So I was watching Coco, and it got me thinking about remembering our ancestors and who can tell their stories…
Coco follows a young boy named Miguel who, despite his family’s generations long music ban, dreams of becoming an accomplished musician. Desperate to prove himself and angry with his family, Miguel finds himself transported to the Land of the Dead. Set during Dia De Los Muertos, Miguel finds his ancestors and must receive their blessing to return safely to the land of the living but he won’t accept their blessing without the blessing to play music as well.
Maybe most importantly, this story features a famous musician- Ernesto de la Cruz- who Miguel believes is his long lost relative. De la Cruz is remembered and celebrated in the town for his musical prowess and suave nature. Miguel seeks him and desires his approval and his blessing to return to the land of the living and pursue music. Things are not as they seem (of course) as Miguel encounters a loner who is stuck in the Land of the Dead, Hector, who helps him in his journey…
The nuances of the world drew me in because the afterlife was so directly tied to the act of remembering. In the tradition of Dia De Los Muertos, Miguel’s family has an ofrenda (altar) to remember those who they have lost. Each year on Dia De Los Muertos, those who live in the Land of the Dead are given passage to the land of the living if they are remembered on an ofrenda.
Similar to the Hebrew tradition of the afterlife being carried on by those who remember you, I see the same thing happening in Coco and in Mexican traditions.
Moses said to the people, “Remember this day on which you came out of Egypt, out of the house of slavery, because the Lord brought you out from there by strength of hand.” (Exodus 13:3)
Remembering and retelling was how traditions were communicated through the tribes of Israel- traditions that later found their way into what we now know as the Bible. The Hebrew word for remember is zak-hor, and it carries a meaning deeper than just to remember. Zak-hor means to relive and participate in the stories alongside their ancestors. We may not think about it, but the English word carries this connotation to, to re-member something, as in to give it a body… again. To not just participate but literally re-member ourselves in the story- giving it new flesh and blood.
Coco makes the same argument. There is a reason we remember our ancestors- remember our past. When we forget the stories of our ancestors, our family- we are doomed to repeat them. Miguel’s trip into the Land of the Dead begins because he is running from his family and running towards what he believes is his destiny – to be a musician. By the time he is in the Land of the Dead he is confronted by his ancestors in surprising and powerful ways that challenge and shake his understanding of family and music to the core. This ultimately leads to new discovery which gives way to new life- by way of afterlife.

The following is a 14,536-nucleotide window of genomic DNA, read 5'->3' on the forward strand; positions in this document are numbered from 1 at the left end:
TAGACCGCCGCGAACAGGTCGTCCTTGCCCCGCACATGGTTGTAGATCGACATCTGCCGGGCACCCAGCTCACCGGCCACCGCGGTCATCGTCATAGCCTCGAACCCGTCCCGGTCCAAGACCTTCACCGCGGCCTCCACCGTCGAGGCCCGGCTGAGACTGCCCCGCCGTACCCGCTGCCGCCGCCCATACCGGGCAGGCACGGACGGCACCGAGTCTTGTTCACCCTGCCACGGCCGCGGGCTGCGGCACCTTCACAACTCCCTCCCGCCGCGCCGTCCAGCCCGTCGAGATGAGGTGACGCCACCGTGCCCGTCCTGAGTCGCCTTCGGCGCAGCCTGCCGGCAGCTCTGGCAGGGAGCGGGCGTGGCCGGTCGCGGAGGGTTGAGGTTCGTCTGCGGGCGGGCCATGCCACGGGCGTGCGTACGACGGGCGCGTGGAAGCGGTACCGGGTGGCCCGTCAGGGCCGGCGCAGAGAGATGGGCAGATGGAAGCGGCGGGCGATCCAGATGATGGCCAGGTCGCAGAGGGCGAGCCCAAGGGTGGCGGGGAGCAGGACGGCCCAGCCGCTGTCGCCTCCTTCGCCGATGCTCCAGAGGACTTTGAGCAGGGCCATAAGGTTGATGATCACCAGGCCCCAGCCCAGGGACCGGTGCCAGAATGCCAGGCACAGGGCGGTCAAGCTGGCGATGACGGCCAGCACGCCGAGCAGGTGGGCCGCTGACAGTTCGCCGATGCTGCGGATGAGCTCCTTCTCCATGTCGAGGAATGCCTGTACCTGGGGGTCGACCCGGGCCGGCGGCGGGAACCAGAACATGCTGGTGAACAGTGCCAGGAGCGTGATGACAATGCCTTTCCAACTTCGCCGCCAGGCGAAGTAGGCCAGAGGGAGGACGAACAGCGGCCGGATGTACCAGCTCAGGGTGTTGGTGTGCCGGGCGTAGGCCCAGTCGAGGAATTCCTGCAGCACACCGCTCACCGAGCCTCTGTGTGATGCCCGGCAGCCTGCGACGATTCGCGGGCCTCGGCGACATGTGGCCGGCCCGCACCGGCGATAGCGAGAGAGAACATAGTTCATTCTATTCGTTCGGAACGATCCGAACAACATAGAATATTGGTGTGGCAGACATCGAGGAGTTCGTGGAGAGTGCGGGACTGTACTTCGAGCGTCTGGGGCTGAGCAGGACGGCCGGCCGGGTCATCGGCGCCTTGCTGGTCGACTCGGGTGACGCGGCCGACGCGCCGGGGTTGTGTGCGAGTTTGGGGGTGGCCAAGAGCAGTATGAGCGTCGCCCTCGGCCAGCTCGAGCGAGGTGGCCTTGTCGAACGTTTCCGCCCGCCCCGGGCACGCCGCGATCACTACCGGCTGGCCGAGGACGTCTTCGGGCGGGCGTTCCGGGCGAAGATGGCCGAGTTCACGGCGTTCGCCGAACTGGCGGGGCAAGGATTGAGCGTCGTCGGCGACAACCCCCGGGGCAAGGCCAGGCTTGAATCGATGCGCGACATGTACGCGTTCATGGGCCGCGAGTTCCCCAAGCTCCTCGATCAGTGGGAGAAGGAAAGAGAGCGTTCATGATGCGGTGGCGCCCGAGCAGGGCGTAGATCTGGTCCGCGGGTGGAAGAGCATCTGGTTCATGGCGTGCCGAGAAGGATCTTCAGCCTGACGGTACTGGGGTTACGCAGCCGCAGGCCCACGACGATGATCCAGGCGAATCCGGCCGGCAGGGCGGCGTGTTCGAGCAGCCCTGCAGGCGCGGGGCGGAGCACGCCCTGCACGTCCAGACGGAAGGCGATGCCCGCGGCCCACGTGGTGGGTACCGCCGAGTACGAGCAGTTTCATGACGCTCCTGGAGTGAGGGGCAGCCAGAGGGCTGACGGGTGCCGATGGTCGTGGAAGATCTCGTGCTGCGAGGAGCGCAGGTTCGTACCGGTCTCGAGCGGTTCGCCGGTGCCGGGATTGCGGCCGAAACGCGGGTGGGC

Much can be said about Coco– who wrote it and who should rightfully tell the story. This shouldn’t be glossed over, and provides more context that makes the discussion about telling stories even more compelling.
Is Coco Disney’s attempt to appropriate and saddle a culture and a holiday (Dia De Los Muertos) for gain? Did Disney rip Coco off from the 2014 film The Book of Life? The Book of Life was directed by Mexican animator Jorge R. Gutierrez. Coco features a diversity of cast but not of its creative team. When I think about telling the story of my ancestors I wonder- who has the right to tell that story and give it dignity? Does Coco’s story lack respect for the culture because it was told by people who do not belong to it? Or is the proof in the finished product, one which many from that culture appreciate?
When we read stories from our history how often are they tainted by the views of the author? What traditions stay and which fade away often depends on who the writer is and why they are telling the story.
What I loved about Coco was the redemption that happened after the wholeness and dignity was restored to the family. De la Cruz, previously loved by the community, was forgotten because the story he told was not the true story. Hector, who was nearly forgotten and unloved, becomes a proud part of the family ofrenda and will hear his story told time and time again. In the face of who wrote the film and some of the drama surrounding it, I couldn’t help but wonder- is Disney de la Cruz? Comfortable to take the stories of others and use them for its gain?
The world needs more diversity in film and art and progress has been made since 2017. More importantly, the world needs traditions like Dia De Los Muertos to remember our ancestors- to tell the stories of our past. The more we remember those stories, the more they live on. That is what the afterlife is about after all.